Saturday, October 11, 2008

A Menu That Makes You Spend More

Sometimes subtle matters can have a significant impact upon what we buy and how much we spend. What subtle menu change can cause people to pay more?

Faculty members at The Culinary Institute of America (CIA) and the Cornell University School of Hotel Administration recently conducted an intriguing study that found a subtle menu change that led to a number of people spending more money for dinner. Basically, they presented their test subjects with different menus, one with prices preceded by a dollar sign, one with the prices written out with "dollars", and lastly one with just a number for the price.

The study found that the later menu, with just a number for the price, resulted in an 8.15% increase in average spending. The word "dollars" and the "$" symbol both seemed to cause people to spend less, maybe because it subconsciously reminded people more of what they were paying and caused them to be more cautious.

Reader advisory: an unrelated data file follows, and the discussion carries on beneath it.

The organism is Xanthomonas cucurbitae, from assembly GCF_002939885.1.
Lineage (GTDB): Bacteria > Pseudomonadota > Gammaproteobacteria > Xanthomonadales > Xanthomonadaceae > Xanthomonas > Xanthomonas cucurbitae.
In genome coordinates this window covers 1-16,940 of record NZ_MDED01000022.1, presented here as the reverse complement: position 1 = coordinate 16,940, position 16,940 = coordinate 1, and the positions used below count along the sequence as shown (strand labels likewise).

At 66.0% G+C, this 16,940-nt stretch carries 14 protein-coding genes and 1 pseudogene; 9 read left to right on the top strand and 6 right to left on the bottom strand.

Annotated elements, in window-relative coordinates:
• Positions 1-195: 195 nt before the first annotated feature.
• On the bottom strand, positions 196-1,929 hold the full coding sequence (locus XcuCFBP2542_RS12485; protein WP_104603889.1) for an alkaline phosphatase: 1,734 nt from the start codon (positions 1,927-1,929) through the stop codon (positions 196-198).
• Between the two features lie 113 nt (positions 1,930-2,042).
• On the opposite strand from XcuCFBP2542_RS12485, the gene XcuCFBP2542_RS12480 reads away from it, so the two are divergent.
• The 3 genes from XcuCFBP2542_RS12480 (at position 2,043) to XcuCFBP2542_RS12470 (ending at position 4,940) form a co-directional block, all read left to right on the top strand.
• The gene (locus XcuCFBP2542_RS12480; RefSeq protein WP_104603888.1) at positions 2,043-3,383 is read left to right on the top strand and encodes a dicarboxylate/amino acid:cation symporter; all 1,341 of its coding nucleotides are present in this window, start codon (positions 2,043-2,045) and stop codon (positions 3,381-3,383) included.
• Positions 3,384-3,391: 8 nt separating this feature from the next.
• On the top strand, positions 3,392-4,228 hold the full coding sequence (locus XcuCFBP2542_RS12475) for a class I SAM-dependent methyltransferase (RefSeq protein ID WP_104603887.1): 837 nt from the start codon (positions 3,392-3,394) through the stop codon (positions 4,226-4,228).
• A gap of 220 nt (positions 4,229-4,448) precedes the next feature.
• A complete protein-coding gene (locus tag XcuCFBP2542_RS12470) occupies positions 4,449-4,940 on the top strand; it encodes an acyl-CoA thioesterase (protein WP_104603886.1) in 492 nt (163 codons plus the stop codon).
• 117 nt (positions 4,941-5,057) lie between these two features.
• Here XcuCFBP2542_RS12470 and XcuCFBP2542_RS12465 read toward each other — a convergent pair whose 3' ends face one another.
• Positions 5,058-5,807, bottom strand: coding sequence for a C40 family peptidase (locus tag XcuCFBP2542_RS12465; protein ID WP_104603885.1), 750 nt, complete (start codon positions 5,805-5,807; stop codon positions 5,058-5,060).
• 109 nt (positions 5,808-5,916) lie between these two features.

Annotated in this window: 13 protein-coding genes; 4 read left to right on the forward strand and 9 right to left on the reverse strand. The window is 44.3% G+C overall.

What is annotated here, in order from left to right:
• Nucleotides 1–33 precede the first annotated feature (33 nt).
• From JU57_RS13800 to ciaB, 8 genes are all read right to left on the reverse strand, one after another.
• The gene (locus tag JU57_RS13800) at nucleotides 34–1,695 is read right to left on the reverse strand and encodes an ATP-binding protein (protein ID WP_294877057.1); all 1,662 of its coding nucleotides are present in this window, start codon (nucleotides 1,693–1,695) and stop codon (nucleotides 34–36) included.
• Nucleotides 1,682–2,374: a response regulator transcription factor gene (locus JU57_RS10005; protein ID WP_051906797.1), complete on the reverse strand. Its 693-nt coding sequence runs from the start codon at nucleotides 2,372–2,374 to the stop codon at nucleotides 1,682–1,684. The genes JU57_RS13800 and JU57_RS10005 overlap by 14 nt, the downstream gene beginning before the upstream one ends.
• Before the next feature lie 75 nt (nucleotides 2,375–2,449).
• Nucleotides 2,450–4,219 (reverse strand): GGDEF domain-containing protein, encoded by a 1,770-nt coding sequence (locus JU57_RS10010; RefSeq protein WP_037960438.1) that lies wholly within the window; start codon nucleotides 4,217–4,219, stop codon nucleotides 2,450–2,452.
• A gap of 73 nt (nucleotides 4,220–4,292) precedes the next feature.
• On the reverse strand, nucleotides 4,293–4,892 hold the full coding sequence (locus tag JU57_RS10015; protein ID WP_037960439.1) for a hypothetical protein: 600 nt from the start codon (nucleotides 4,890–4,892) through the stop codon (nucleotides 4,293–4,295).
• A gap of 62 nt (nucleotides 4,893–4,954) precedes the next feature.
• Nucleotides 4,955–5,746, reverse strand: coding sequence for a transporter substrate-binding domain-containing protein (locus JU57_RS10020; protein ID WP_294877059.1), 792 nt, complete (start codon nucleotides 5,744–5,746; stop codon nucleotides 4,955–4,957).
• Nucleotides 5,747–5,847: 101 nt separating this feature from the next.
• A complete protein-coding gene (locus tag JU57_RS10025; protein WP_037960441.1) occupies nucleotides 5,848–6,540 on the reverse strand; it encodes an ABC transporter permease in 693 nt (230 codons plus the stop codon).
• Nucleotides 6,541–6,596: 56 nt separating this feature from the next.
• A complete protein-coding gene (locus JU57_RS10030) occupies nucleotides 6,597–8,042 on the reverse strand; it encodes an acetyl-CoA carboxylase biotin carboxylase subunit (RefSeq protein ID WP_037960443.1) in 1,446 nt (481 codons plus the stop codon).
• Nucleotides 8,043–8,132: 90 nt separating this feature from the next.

If this study is valid, it would seem to make sense that it could extend to other areas besides menus. Maybe a wine store with price tags could omit the "$" symbol. Maybe a food market could do the same as well. In these harsh economic times, probably the less reminders about "dollars" and "$" the better it would be for stores and vendors.

This also raises the issue of what other subtle matters may affect our choices at restaurants, wine stores, and such. Does anyone have any suggestions in that regard?

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